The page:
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USE This Thread for FONT issues. Nextion ZI FONT Editor for Windows

I have seen lots of discussions on the ZI FONT on the boards in every category and have read many of the issues that people are having.  So I am personally taking on the challenge to do something.  I am still waiting on some specs.

1) I have approached ITEAD Studios to work on a Zi Font Editor.


2) The programming I will be doing will be for Windows operating platform, and it is being programmed in Delphi 2009.  My aim to fix any font related issues so that the Nextion Editor is a pleasant experience for everyone.


3) I am not an ITEAD Studios employee.  I am not priviledged with their business information or other data about ITEAD Studios, I will not have any answers or information regarding future products, releases, or statements than you have.  I have taken on this work personally of my own free will.  There may in some future moment exist some reward if and only if you are happy with the solution I come up with.  Other than that, keep in mind that I am unpaid and limit any abuses.


4) I am human and have limitations. I can not perform twenty assignments while simutaneously multitasking at 5.0 GHz.  I am versed in English, but fairly well in binary computerese as well.  I am in the GMT-400 timezone and I am not a 24/7 machine.  I require sustenance, rest and entertainment, try to limit directing any frustrations this direction.  Logical thought processes and comments will help to create a better Font Editor.


5) To accomplish a good Font Editor, the code/updates will be kept in a single location to stay in control and on top of the updates.  For this reason, I am not making my programming code Open Source.  No requests for the source code, no GIT hub file branching -- no zillion copies with unknown versions or multiple versions where one functions well for 2,3,and 7, next 3,4 and 5, and next 3,5 and 7 - no worries about "why doesn't 4 work anymore.

So let's get started.

Patrick

 


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The ZI FONT files

The Zi Font Editor v.01 has not yet been released.  I am waiting for specs on the zi font header.  My objective is to make certain that existing fonts will continue to function both in the Nextion Editor and the Font Editor.  As such, I haven't yet committed the created Font Editor font to a file, delaying the editor until I can determine the header specs, or risk that an "already working font" may fail.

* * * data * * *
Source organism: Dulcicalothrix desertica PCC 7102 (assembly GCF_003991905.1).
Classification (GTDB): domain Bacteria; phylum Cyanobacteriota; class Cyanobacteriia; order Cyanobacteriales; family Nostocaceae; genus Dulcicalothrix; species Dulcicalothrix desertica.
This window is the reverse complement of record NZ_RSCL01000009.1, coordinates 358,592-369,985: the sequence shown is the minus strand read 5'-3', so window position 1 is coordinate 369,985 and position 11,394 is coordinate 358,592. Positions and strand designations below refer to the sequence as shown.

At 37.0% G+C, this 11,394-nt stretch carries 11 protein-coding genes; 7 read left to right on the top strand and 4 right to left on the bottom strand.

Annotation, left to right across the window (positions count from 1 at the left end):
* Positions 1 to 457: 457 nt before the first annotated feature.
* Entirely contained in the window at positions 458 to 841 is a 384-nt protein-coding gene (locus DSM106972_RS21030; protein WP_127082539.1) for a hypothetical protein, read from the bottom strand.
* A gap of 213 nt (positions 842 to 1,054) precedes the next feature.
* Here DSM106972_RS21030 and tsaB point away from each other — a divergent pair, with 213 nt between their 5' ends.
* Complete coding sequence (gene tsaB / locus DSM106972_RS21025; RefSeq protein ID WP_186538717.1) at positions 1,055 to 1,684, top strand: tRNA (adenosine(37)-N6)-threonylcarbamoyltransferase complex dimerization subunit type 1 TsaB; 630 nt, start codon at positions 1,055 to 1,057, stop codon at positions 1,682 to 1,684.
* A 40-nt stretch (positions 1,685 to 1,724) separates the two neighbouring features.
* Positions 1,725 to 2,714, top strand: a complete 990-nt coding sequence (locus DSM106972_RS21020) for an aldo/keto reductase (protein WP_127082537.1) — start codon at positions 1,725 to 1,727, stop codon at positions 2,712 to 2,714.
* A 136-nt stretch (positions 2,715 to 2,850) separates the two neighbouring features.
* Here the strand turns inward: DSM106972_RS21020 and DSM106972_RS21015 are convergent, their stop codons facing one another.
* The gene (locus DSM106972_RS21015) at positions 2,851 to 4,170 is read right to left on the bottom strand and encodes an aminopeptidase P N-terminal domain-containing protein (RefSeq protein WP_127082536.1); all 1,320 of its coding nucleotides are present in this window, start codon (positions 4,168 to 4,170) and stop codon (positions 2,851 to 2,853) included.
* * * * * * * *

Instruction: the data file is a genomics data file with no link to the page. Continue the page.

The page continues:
If you want to assist, please post your "already working" "existing *.zi font files" and be sure to include the details of the font.  Name, number of characters, character set the font is using, width and height.  To add a font in the Nextion Editor project, you click the "+" (plus sign), an open file dialog appears with the *.zi file format, you select which font you want to add and click "Open".  On success, the Nextion Editor provides details about the font you selected.

Example 0-f2-8X16,(qty:224;size:3,586)
- where 0 is the font number to use in a text component font attribute
- where f2 is the font name
- where 8X16 is the font size, 8 pixels wide by 16 pixels high
- where qty:224 shows the editor has loaded 224 characters from the f2 font
- where size:3,586 shows the font format is taking 3586 bytes.

Please include this detail line when you contribute your "already working" existing *.zi font files

What is a Font Editor


One of the first objectives of the Font Editor is to resolve the issues around a lack of previews.  The next objective is to include the user in as many aspects as possible during the font creation and with as much control towards editing as possible.  To begin, you the user must understand that the Nextion Displays are not driven with the same computing power as a desktop publishing computer, but comparatively a rather limited MCU.  If we try to create a calligraphic font with elaborate flourishing tails that intertwine with the other letters, we will fail (not that you couldn't put that kind of thing into a picture and then swap picture elements - but that is not a font).  The next point is that the Nextion Display stores the font in a raster format and not through vectors and vector calculations, points, lines and weights.  So much of what you have seen on your desktop system with True Type Fonts have been vectors. 


Raster format is a grid of pixels, with a width and a height.  An 8X16 raster is 8 pixels wide with 16 pixels high. So picture drawing out a grid, and marking each tiny block in the grid you want to have lit up, because in essence that is pretty much what the MCU is doing.